SonicParanoid is a stand-alone software tool for the identification of orthologous relationships among multiple species.

For more details refer to the paper below:

From version 1.2 SonicParanoid uses Markov Clustering for inferring ortholog groups by default. To use single linkage clustering, used in the published version of SonicParanoid, use the parameter --single-linkage


SonicParanoid, executed in the fast mode, predicted orthologous relationships for 40 eukaryotic proteomes in about 70 minutes, or in less than 5 minutes for 26 prokaryotes, using only 8 CPUs. Moreover, it processed the InParanoid8 input dataset, composed of 273 proteomes (246 eukaryotes), in about one and a half days (38 hours).

web results example


SonicParanoid was tested using a benchmark proteome dataset from the Quest for Orthologs consortium, and the correctness of its predictions was evaluated using a public Orthology Benchmarking service. When compared to other 13 orthology prediction tools, SonicParanoid showed a balanced trade-off between precision and recall, with an accuracy comparable to those of well-established inference methods.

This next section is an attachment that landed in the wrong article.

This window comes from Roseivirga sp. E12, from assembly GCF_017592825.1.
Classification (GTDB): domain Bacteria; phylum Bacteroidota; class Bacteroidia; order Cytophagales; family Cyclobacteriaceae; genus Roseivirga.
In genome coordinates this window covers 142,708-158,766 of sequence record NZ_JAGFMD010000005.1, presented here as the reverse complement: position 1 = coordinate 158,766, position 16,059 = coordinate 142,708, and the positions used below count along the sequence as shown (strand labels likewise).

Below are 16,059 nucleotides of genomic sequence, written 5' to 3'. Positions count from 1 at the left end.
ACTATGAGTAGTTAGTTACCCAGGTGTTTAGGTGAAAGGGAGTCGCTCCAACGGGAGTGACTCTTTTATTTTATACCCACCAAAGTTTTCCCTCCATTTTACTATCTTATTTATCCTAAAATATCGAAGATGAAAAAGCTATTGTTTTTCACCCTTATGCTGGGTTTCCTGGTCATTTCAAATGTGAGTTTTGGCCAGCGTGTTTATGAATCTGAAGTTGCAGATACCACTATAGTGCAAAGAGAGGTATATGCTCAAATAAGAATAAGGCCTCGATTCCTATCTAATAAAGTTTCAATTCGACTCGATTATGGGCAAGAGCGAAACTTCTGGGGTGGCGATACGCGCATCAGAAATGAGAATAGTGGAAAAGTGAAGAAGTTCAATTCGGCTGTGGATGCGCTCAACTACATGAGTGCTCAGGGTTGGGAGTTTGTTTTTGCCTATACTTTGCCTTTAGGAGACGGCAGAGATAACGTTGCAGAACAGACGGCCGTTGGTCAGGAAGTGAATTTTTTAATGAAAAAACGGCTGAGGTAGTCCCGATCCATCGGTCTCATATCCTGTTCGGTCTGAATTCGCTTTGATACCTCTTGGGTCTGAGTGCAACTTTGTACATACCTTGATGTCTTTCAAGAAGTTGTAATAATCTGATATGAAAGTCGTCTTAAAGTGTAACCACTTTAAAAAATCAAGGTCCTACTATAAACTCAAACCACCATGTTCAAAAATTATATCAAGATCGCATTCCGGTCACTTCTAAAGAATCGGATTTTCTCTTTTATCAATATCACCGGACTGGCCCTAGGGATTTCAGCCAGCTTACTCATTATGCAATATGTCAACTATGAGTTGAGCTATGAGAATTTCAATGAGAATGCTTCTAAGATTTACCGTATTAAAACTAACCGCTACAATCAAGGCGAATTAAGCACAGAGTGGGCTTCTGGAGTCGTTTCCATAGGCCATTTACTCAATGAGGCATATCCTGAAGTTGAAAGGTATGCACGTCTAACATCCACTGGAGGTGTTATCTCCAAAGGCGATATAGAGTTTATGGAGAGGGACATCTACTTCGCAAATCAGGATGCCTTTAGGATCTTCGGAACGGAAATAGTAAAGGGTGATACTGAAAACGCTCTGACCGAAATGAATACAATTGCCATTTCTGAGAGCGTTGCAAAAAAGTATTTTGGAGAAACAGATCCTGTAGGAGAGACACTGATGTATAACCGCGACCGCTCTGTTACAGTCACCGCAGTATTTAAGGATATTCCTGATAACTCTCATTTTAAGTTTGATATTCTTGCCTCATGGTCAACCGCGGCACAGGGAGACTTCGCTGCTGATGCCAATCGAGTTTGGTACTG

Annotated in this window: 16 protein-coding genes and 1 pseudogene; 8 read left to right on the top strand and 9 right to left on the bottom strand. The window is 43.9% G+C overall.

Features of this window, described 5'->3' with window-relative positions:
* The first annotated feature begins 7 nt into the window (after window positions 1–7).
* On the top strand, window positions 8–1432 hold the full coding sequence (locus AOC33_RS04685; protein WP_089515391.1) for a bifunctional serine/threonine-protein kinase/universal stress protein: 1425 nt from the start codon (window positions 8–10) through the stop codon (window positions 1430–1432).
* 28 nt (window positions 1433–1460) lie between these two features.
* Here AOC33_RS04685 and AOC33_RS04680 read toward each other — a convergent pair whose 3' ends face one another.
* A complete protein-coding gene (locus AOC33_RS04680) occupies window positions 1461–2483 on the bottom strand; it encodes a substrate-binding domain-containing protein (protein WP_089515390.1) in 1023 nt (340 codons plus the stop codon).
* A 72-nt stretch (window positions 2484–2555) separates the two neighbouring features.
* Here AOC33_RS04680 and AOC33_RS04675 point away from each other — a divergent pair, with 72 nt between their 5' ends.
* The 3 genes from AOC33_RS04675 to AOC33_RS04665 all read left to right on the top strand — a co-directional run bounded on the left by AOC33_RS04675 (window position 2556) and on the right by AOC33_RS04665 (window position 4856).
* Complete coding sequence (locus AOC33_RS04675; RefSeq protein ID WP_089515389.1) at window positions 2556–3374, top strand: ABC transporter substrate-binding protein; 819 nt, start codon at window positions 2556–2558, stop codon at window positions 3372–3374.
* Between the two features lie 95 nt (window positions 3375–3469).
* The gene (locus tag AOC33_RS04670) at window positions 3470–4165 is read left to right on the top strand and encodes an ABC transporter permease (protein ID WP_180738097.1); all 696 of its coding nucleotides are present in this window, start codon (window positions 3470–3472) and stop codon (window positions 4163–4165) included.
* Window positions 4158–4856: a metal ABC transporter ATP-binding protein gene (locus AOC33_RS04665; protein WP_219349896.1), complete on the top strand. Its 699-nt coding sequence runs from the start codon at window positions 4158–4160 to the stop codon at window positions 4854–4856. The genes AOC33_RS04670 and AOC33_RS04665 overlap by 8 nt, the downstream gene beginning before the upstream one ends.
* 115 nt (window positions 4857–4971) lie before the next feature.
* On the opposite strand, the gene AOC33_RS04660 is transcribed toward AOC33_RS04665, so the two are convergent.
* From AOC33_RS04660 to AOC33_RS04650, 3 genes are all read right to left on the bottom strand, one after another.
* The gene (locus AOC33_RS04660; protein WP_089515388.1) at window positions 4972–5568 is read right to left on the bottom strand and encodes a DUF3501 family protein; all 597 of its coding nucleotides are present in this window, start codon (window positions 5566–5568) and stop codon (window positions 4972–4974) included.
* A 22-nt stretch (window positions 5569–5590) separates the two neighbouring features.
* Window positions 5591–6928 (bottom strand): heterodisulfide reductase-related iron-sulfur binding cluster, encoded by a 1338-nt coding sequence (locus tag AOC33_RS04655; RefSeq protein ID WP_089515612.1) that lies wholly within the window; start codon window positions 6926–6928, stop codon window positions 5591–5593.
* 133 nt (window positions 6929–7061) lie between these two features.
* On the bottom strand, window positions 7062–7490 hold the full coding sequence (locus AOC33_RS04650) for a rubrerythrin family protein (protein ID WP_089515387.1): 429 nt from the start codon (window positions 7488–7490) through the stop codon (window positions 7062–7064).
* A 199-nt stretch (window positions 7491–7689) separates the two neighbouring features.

minimum hardware

Easy to use

SonicParanoid only requires the Python programming language and the MMseqs2 alignment tool, to be installed in your laptop/server in order to work. The low hardware requirements make it possible to run SonicParanoid on modern laptop computers, while the "update" feature allows users to easily maintain collections of orthologs that can be updated by adding or removing species.

Get it from PyPI Source Code @

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Hardware requirements

SonicParanoid requires a system with a 64-bit multi-core (at least 4) CPU and 8 Gigabytes of memory.

Supported operative systems

Software requirements

Before installing SonicParanoid make sure that the following software is installed in your system:

Installation and test

Linux using a Python3 virtual environment (No root previleges required)

Apple MacOSX High Sierra using a Python3 virtual environment (No root previleges required)

Install GCC and Python3 (ver. 3.6 or above) on Linux Skip this step if this software is already installed in your system